If you're scheduled for an MRI, and you've never had one before, you'll need to take some time to prepare yourself. Your doctor will provide you with plenty of information about how the test is performed and why it's required. However, there are still some things that you'll need to do to prepare for the test. Here's some information that will help you avoid problems during your MRI.
Talk to Your Doctor About Anxiety
If you suffer from anxiety, or you're even the least bit claustrophobic, you need to talk to your doctor prior to your MRI. Your doctor may need to prescribe you a mild sedative that you can take before your MRI. An anti-anxiety medication can help you relax during your MRI, which is important since you'll need to stay perfectly still throughout the test.
Dress Comfortably for Your Appointment
Once you arrive for your appointment, you'll be asked to change into a hospital gown. To help you avoid problems in the dressing room, it's a good idea to dress comfortably. Try to wear clothing that is easy to get on and off, such as loose-fitting shirts and elastic-waist pants. It's also a good idea to wear slip-on shoes so you don't have to worry about fastening and unfastening your shoes. Be sure to bring a pair of clean socks, though. You'll want to keep your feet warm while you're waiting.
Remove All Your Jewelry
Because the MRI machine functions using high levels of magnetism, you'll want to remove all your jewelry. It's usually easy to remember the rings. However, things like nose rings, belly button rings, and nipple piercings might not be so easy to remember. To avoid complications during the MRI, be sure to remove all your piercings prior to heading to the office. If you think you'll forget some of your piercings, make a check list of each one and tape it to your bathroom mirror. Check each piercing off as you remove it.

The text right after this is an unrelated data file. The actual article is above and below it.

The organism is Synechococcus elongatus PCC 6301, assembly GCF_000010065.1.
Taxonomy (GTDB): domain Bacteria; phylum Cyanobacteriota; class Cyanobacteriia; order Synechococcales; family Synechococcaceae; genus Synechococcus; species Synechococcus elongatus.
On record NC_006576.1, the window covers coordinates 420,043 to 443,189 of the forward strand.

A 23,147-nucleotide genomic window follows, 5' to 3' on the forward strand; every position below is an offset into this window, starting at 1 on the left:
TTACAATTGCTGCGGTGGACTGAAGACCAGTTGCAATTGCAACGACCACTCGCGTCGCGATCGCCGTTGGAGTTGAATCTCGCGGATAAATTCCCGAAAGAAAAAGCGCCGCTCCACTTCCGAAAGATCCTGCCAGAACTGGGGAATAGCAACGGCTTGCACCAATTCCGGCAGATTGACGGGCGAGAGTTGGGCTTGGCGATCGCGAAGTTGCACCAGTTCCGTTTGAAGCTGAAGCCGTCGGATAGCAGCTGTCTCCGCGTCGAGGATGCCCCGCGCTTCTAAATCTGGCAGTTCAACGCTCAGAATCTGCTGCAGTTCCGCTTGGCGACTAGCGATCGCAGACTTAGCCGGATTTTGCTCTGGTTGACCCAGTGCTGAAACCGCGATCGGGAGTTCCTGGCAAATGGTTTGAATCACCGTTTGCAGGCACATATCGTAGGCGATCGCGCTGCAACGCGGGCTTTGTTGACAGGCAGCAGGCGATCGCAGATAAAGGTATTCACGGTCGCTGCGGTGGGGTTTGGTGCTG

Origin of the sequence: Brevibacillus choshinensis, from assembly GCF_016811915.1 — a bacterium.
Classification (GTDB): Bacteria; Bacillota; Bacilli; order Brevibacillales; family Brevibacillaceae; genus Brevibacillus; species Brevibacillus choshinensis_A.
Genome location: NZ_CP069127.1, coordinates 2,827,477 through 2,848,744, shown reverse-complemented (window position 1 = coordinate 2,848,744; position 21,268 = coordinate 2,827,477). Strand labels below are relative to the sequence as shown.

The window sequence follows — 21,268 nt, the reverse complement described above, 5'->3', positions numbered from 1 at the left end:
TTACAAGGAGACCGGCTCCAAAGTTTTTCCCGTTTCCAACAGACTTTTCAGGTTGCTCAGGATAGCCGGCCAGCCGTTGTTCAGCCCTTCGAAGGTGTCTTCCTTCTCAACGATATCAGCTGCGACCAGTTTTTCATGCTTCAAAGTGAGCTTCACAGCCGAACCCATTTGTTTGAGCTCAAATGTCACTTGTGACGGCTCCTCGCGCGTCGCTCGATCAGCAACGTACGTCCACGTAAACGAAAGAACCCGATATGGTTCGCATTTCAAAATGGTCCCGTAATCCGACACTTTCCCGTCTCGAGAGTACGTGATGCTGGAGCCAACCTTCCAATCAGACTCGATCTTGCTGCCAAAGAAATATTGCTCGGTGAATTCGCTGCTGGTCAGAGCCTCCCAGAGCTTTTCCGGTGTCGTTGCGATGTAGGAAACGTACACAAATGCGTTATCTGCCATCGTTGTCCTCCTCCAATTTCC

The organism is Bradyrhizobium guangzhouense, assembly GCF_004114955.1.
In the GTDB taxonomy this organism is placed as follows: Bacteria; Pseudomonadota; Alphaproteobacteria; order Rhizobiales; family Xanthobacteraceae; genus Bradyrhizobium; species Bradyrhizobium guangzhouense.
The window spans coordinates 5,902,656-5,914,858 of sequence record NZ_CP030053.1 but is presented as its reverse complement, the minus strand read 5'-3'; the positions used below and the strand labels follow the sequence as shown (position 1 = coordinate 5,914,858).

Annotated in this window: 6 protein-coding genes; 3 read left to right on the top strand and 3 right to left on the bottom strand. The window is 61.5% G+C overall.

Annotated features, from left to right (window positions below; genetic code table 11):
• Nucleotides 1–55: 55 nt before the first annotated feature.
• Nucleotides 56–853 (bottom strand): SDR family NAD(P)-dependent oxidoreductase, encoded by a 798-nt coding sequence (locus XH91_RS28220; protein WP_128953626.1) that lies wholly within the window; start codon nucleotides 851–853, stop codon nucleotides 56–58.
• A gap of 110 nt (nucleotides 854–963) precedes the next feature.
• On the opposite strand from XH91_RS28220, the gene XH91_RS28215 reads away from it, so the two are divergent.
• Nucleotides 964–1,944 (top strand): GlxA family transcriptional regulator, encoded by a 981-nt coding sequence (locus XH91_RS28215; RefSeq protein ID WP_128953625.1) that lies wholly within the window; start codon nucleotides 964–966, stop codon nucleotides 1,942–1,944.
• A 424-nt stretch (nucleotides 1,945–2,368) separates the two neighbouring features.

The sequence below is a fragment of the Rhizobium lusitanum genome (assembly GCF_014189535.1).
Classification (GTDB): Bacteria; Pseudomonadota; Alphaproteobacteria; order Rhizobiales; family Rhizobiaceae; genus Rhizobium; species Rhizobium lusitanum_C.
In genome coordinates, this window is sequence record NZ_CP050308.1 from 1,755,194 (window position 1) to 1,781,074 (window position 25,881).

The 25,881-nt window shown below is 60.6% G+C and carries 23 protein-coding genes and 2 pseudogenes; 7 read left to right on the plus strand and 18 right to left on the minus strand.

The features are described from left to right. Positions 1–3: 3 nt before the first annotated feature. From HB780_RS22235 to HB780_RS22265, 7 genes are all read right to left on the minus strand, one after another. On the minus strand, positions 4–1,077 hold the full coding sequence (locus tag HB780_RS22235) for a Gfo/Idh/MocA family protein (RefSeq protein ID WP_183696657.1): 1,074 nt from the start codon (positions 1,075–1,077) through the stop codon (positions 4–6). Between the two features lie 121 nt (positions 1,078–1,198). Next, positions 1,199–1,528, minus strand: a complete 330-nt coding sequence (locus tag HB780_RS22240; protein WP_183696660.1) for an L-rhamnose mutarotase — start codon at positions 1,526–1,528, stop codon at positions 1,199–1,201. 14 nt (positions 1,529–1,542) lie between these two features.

Bring a Friend with You
If this is your first MRI, it's a good idea to bring a friend along with you. Taking a friend along can help you alleviate your anxiety. Not only that, but if you need to have an IV medication to alleviate severe anxiety, you'll need to have a friend along to drive you home.
Now that you're preparing for your first MRI, use the information provided here to help you avoid problems and anxiety. Talk to your doctor about any questions you might have regarding the procedure.Share
25 July 2018
When my daughter began having academic problems in school and acting out, I knew that something wasn’t right. Her teachers wanted me to put her on ADD medications, but I didn’t think that that was the right course for us. I had serious doubts that ADD was what was causing her problems. I took her to several different specialists before discovering that her issues in school were actually do to a visual processing problem. The doctor recommended vision therapy, not medication, to help correct the problem and get her back on track. The exercises are really starting to pay off, and she’s showing great improvement.